• It’s become a custom to give people the gift of a pair of gloves at Lammastide. In part, it’s because winter is just around the corner, but it’s also related to an old tradition in which landowners gave their tenants a pair of gloves after the harvest. The glove is a symbol of authority and benevolence.

Deities of the Fields

Deities of the Fields

Gods and Goddesses of the Early Harvest

By , About.com Guide

When Lammastide rolls around, the fields are full and fertile. Crops are abundant, and the late summer harvest is ripe for the picking. This is the time when the first grains are threshed, apples are plump in the trees, and gardens are overflowing with summer bounty. In nearly every ancient culture, this was a time of celebration of the agricultural significance of the season. Because of this, it was also a time when many gods and goddesses were honored. These are some of the many deities who are connected with this earliest harvest holiday.

  • Adonis (Assyrian): Adonis is a complicated god who touched many cultures. Although he’s often portrayed as Greek, his origins are in early Assyrian religion. Adonis was a god of the dying summer vegetation. In many stories, he dies and is later reborn, much like Attis and Tammuz.
  • Attis (Phrygean): This lover of Cybele went mad and castrated himself, but still managed to get turned into a pine tree at the moment of his death. In some stories, Attis was in love with a Naiad, and jealous Cybele killed a tree (and subsequently the Naiad who dwelled within it), causing Attis to castrate himself in despair. Regardless, his stories often deal with the theme of rebirth and regeneration.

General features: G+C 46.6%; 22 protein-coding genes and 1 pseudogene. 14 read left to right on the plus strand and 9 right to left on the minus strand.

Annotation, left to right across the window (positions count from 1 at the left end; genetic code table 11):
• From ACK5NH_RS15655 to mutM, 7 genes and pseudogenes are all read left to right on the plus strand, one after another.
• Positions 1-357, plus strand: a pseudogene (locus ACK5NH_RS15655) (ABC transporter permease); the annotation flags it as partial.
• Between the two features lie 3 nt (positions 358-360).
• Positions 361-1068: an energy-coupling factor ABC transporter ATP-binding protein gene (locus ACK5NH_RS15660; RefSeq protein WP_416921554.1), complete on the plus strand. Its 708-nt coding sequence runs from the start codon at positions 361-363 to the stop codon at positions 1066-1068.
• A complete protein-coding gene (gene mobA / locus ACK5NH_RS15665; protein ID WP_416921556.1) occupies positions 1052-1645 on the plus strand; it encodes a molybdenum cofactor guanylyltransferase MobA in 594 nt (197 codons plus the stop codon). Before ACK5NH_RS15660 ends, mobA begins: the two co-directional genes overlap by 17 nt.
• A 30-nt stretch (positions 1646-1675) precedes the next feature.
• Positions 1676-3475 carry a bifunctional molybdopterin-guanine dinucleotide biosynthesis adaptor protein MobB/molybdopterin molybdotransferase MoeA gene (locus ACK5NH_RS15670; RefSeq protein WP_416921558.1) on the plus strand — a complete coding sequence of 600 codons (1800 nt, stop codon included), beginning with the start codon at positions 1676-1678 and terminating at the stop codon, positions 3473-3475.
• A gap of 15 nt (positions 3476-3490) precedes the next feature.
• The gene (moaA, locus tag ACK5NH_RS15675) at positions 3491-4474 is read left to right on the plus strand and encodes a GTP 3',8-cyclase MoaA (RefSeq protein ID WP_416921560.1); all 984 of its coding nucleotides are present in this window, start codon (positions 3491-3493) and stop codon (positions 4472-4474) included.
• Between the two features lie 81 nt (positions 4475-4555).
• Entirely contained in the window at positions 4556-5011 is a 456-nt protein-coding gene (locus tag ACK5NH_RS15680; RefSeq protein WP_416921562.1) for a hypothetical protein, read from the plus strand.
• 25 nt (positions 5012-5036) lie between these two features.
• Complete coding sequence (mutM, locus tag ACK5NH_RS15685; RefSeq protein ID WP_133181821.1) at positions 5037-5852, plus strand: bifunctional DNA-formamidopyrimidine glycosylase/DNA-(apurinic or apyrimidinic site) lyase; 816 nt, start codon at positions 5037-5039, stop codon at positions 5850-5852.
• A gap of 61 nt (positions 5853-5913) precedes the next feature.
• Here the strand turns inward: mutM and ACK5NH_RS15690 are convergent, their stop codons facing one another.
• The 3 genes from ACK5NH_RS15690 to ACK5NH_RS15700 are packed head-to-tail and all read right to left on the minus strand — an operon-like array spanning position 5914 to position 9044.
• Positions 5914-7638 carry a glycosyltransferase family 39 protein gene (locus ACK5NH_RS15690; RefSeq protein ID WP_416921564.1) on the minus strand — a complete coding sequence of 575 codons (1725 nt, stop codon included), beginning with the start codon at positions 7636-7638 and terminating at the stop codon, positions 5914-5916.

• Ceres (Roman): Ever wonder why crunched-up grain is called cereal? It’s named for Ceres, the Roman goddess of the harvest and grain. Not only that, she was the one who taught lowly mankind how to preserve and prepare corn and grain once it was ready for threshing. In many areas, she was a mother-type goddess who was responsible for agricultural fertility.
  • Dagon (Semitic): Worshipped by an early Semitic tribe called the Amorites, Dagon was a god of fertility and agriculture. He’s also mentioned as a father-deity type in early Sumerian texts and sometimes appears as a fish god. Dagon is credited with giving the Amorites the knowledge to build the plough.
  • Demeter (Greek): The Greek equivalent of Ceres, Demeter is often linked to the changing of the seasons. She is often connected to the image of the Dark Mother in late fall and early winter. When her daughter Persephone was abducted by Hades, Demeter’s grief caused the earth to die for six months, until Persephone’s return
  • Lugh (Celtic): Lugh was known as a god of both skill and the distribution of talent. He is sometimes associated with midsummer because of his role as a harvest god, and during the summer solstice the crops are flourishing, waiting to be plucked from the ground at Lughnasadh.
  • Mercury (Roman): Fleet of foot, Mercury was a messenger of the gods. In particular, he was a god of commerce and is associated with the grain trade. In late summer and early fall, he ran from place to place to let everyone know it was time to bring in the harvest. In Gaul, he was considered a god not only of agricultural abundance but also of commercial success.
  • Neper (Egyptian): This androgynous grain deity became popular in Egypt during times of starvation. He later was seen as an aspect of Osiris, and part of the cycle of life, death and rebirth.
  • Parvati (Hindu): Parvati was a consort of the god Shiva, and although she does not appear in Vedic literature, she is celebrated today as a goddess of the harvest and protector of women in the annual Gauri Festival.